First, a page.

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Author Topic:   Imported weed diversification supports macro-evolution
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Message 53 of 59 (299817)
03-31-2006 12:54 PM

The original Tragopogons were from 2 areas in Europe which never came into contact with eachother. This contact only happened in the Palouse region after immigrants brought them with them to the area, they then then interbred with the other species to produce allopolyploid hybrid offspring. These tetraploid offsping have characteristics that are better suited to the environment here and also produced fertile seeds that continued the line.
A common mistake that is made when discussing these plants is that they mutated from the parent lines...they did not. Rather, the diploid parents gave rise to the tetraploid lines using the existing genetic information. This is an example of sexual reproduction mixing genes in novel combinations. T. mirus for example has purple flowers unlike either of the parents and this is perhaps the most striking difference that can be observed in this new species and the parent lineages.
Poloyploidy is one way that plants can produce new species while animals seem unable to produce fertile offspring in this manner. Another commonly seen plant that has appeared recently is the Triticum aestivum which is also a polyploid species.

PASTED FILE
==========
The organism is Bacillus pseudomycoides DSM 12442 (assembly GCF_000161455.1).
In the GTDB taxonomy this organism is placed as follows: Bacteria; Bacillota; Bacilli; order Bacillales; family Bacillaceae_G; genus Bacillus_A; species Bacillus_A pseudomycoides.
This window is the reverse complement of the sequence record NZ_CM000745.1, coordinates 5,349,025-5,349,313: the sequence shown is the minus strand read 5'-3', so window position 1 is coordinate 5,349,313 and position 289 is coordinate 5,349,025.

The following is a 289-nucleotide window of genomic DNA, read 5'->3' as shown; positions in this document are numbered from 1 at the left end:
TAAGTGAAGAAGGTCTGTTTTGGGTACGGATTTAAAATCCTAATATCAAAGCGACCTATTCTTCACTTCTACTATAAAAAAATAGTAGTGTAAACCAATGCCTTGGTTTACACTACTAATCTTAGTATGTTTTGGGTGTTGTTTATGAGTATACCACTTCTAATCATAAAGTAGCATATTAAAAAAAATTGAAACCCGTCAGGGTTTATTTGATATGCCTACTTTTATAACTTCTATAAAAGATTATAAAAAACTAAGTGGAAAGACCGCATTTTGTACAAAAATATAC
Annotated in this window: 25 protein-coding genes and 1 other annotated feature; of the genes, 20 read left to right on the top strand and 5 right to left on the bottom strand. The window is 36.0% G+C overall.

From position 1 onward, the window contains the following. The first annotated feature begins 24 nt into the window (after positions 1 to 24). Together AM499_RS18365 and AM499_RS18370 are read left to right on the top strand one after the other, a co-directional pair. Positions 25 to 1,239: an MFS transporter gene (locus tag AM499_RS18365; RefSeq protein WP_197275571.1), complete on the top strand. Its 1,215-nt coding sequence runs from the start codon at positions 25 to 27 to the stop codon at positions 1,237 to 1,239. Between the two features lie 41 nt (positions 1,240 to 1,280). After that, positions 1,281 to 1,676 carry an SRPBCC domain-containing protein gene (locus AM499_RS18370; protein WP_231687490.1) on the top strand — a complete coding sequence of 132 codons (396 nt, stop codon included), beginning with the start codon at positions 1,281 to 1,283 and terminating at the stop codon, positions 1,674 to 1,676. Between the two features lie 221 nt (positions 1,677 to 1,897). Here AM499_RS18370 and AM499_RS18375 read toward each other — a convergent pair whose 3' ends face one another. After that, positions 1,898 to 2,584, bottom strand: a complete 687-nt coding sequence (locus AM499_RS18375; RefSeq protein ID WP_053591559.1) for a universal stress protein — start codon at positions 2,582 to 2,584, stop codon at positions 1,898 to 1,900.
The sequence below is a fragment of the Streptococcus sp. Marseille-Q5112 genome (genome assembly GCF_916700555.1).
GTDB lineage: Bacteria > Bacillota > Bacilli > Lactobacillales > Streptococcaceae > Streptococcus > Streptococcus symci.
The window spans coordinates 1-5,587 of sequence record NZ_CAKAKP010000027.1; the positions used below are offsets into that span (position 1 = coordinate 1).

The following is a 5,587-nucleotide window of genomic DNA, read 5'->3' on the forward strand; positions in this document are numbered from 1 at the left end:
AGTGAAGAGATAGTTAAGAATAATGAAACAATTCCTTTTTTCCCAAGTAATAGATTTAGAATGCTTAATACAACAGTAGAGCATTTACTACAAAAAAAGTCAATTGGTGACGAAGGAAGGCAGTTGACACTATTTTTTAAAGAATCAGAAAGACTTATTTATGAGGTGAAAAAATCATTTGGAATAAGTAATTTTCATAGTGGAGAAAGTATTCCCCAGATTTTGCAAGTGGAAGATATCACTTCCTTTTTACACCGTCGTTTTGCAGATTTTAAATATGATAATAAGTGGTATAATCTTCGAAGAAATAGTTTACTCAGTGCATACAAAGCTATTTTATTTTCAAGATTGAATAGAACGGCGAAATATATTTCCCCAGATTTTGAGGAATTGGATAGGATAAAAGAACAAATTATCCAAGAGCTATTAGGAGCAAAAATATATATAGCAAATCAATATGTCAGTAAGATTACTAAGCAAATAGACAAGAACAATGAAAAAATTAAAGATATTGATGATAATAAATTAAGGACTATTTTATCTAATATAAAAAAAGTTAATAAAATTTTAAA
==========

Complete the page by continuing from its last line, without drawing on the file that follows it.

Replies to this message:
 Message 55 by Adminnemooseus, posted 03-31-2006 4:11 PM Speel-yi has not replied
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Message 59 of 59 (300068)
04-01-2006 12:26 PM
Reply to: Message 58 by Wounded King
03-31-2006 6:26 PM

Re: Some explanation
I stand corrected. I took my botany classes from one of the researchers on the goatsbeard species. The paper on the clawed frogs came out in 2004 and I guess it's time I got up to speed on this. Thanks...
The Triticum I mentioned is commonly known as "wheat" and it's consumed in large quantities in Western diets. It's also closely tied to the rise of civilization. People eat polyploid organisms all the time and don't know it.

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 Message 58 by Wounded King, posted 03-31-2006 6:26 PM Wounded King has not replied

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